In November of 2005 I was arrested for DWI in Onalaska, Tx. Appeared on assigned court date and was informed by the judge that case was before Grand Jury pending possible felony indictment.
Having had no dealings with the "felony" side of the law, I hired a local attorney that afternoon. He assured my wife and I that all would be well and I "would not" go to prison.
There was no more contact initiated by he or his office until two days before the court date exactly 1 yr. later. Calls and inquiries were sometimes answered, sometimes not. I should have known then.
On the court date I was informed by my attorney that my plea would be guilty, and in order to receive probation that I must waive my right to appeal.
I feel as if I let myself get sold down the river.
What do you make of this?
If you have already pled then, it's 'water under the bridge', to use your analogy. Seriously, I can't second-guess your lawyer but, especially on a felony case it is very reasonable to have much communication to review the officer's written report, video, discuss options and you then make an informed decision. For a plea it is standard to waive one's appellate rights. A plea is a negotiated compromise between prosecution and defense. Each is relinquishing something to gain something. Hope all turns out well for you. Be sure to understand each and every condition of your probation so you don't get revoked. If you still have questions I'd strongly suggest you consult a good lawyer who only practices DWI defense. Good luck.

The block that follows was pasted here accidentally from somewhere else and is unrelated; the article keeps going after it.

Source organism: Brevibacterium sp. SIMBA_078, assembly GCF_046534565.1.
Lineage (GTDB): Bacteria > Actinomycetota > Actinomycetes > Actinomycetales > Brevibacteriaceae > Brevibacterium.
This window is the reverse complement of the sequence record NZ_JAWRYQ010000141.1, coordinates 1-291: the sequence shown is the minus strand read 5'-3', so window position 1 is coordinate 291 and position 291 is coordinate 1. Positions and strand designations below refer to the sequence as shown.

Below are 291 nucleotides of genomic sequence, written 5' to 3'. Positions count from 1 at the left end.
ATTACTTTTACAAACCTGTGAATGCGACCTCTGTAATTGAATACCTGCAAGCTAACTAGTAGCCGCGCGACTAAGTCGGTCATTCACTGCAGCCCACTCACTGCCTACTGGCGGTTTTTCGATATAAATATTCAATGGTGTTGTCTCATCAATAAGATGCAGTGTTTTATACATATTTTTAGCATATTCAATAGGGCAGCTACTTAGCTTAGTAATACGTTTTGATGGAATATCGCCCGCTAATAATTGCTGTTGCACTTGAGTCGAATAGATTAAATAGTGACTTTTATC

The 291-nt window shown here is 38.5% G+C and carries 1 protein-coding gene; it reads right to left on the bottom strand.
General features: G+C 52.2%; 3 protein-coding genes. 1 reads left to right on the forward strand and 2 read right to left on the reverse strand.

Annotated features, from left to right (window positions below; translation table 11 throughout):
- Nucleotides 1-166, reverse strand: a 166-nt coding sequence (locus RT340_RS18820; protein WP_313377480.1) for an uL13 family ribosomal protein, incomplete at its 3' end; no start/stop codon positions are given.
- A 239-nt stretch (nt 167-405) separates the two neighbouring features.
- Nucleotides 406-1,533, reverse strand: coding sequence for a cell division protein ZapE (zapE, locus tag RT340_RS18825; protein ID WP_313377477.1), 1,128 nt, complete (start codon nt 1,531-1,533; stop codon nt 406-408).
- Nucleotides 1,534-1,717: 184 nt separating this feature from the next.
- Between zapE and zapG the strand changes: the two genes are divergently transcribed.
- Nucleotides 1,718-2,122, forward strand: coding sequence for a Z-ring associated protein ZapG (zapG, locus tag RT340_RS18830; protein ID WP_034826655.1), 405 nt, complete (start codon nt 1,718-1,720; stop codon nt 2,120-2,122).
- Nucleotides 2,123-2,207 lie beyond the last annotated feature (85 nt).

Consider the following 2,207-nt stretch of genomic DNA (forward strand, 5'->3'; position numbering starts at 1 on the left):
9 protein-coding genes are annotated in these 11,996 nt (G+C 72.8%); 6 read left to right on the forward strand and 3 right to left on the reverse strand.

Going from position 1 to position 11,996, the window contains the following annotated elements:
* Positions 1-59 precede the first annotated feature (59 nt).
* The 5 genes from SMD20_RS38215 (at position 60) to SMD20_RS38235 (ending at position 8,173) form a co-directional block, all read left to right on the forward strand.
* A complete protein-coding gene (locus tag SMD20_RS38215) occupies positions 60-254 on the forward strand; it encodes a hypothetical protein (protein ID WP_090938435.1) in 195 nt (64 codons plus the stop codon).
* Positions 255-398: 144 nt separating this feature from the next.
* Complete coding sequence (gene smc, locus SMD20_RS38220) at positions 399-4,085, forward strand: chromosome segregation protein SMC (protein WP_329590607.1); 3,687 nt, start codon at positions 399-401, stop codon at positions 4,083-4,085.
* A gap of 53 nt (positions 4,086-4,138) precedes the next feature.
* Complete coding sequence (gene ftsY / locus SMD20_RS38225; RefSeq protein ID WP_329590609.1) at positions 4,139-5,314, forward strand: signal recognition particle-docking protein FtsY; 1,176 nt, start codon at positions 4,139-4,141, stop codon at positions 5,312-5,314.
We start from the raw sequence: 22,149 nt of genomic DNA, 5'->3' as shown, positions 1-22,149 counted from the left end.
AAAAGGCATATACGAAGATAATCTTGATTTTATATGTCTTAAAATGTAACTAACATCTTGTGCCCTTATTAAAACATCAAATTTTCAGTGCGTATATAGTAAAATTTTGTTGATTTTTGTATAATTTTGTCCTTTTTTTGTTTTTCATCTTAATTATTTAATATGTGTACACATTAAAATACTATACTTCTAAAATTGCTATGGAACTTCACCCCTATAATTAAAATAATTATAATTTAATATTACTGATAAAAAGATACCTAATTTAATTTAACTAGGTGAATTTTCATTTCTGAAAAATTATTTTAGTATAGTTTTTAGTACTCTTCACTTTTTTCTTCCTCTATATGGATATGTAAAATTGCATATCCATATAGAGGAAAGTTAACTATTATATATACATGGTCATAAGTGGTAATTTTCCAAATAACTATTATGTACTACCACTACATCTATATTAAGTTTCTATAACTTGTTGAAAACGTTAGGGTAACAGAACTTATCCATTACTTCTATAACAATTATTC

Your instincts were correct, you should have been getting more feedback and information from your attorney throughout your defense. Hopefully he really did get you the best possible outcome, but you have good reason to always have a lingering doubt in your mind about it.
Criminal Defense Attorney
Please see my answer to your earlier post. It discusses this in more detail. Get rid of the negative feelings of "being sold down the river." Appeals are rarely successful if you are convicted at a trial and there is no guarantee at trial of getting probation.
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Criminal Defense Attorney
Any time you plead guilty and waive your right to a jury trial, you are waiving certain rights to appeal. This is in all cases. However, you do have a very limited right to appeal (you may consult an appellate lawyer regarding this limited right). Appeals are based on errors. When you have a trial, there will be a record of events during trial (basically if errors are made they will be part of the record). Because you did not have a trial and waived your right to appeal is not necessarily an indication that your attorney advised you incorrectly or ineffectively assisted you. The evidence against you and the advice given will need to be reviewed by an appellate lawyer.
The information provided is not advice but a legal perspective and you should schedule a consultation with the lawyer of your choice.